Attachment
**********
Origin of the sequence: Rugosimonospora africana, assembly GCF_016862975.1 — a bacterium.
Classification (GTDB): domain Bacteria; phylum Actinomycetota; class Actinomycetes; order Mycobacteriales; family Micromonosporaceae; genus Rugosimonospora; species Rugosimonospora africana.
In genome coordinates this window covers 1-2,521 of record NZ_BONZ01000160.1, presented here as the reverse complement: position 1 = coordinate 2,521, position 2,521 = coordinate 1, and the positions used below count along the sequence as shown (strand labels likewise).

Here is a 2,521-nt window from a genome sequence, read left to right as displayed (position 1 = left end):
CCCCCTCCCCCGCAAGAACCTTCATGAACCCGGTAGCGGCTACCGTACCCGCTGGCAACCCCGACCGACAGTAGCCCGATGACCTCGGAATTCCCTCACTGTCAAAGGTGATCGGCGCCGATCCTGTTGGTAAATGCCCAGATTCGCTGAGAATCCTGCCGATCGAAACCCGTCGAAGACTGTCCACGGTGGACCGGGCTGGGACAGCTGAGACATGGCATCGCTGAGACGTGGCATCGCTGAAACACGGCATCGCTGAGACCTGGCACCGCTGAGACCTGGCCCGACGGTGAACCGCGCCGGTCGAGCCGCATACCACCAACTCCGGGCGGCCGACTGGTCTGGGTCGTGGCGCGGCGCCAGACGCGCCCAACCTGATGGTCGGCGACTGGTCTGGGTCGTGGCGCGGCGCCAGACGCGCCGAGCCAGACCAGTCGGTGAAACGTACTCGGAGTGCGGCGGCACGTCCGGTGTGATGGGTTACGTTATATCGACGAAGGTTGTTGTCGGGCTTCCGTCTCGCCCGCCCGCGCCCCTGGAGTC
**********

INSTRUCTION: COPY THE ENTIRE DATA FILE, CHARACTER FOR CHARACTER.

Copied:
Origin of the sequence: Rugosimonospora africana, assembly GCF_016862975.1 — a bacterium.
Classification (GTDB): domain Bacteria; phylum Actinomycetota; class Actinomycetes; order Mycobacteriales; family Micromonosporaceae; genus Rugosimonospora; species Rugosimonospora africana.
In genome coordinates this window covers 1-2,521 of record NZ_BONZ01000160.1, presented here as the reverse complement: position 1 = coordinate 2,521, position 2,521 = coordinate 1, and the positions used below count along the sequence as shown (strand labels likewise).

Here is a 2,521-nt window from a genome sequence, read left to right as displayed (position 1 = left end):
CCCCCTCCCCCGCAAGAACCTTCATGAACCCGGTAGCGGCTACCGTACCCGCTGGCAACCCCGACCGACAGTAGCCCGATGACCTCGGAATTCCCTCACTGTCAAAGGTGATCGGCGCCGATCCTGTTGGTAAATGCCCAGATTCGCTGAGAATCCTGCCGATCGAAACCCGTCGAAGACTGTCCACGGTGGACCGGGCTGGGACAGCTGAGACATGGCATCGCTGAGACGTGGCATCGCTGAAACACGGCATCGCTGAGACCTGGCACCGCTGAGACCTGGCCCGACGGTGAACCGCGCCGGTCGAGCCGCATACCACCAACTCCGGGCGGCCGACTGGTCTGGGTCGTGGCGCGGCGCCAGACGCGCCCAACCTGATGGTCGGCGACTGGTCTGGGTCGTGGCGCGGCGCCAGACGCGCCGAGCCAGACCAGTCGGTGAAACGTACTCGGAGTGCGGCGGCACGTCCGGTGTGATGGGTTACGTTATATCGACGAAGGTTGTTGTCGGGCTTCCGTCTCGCCCGCCCGCGCCCCTGGAGTC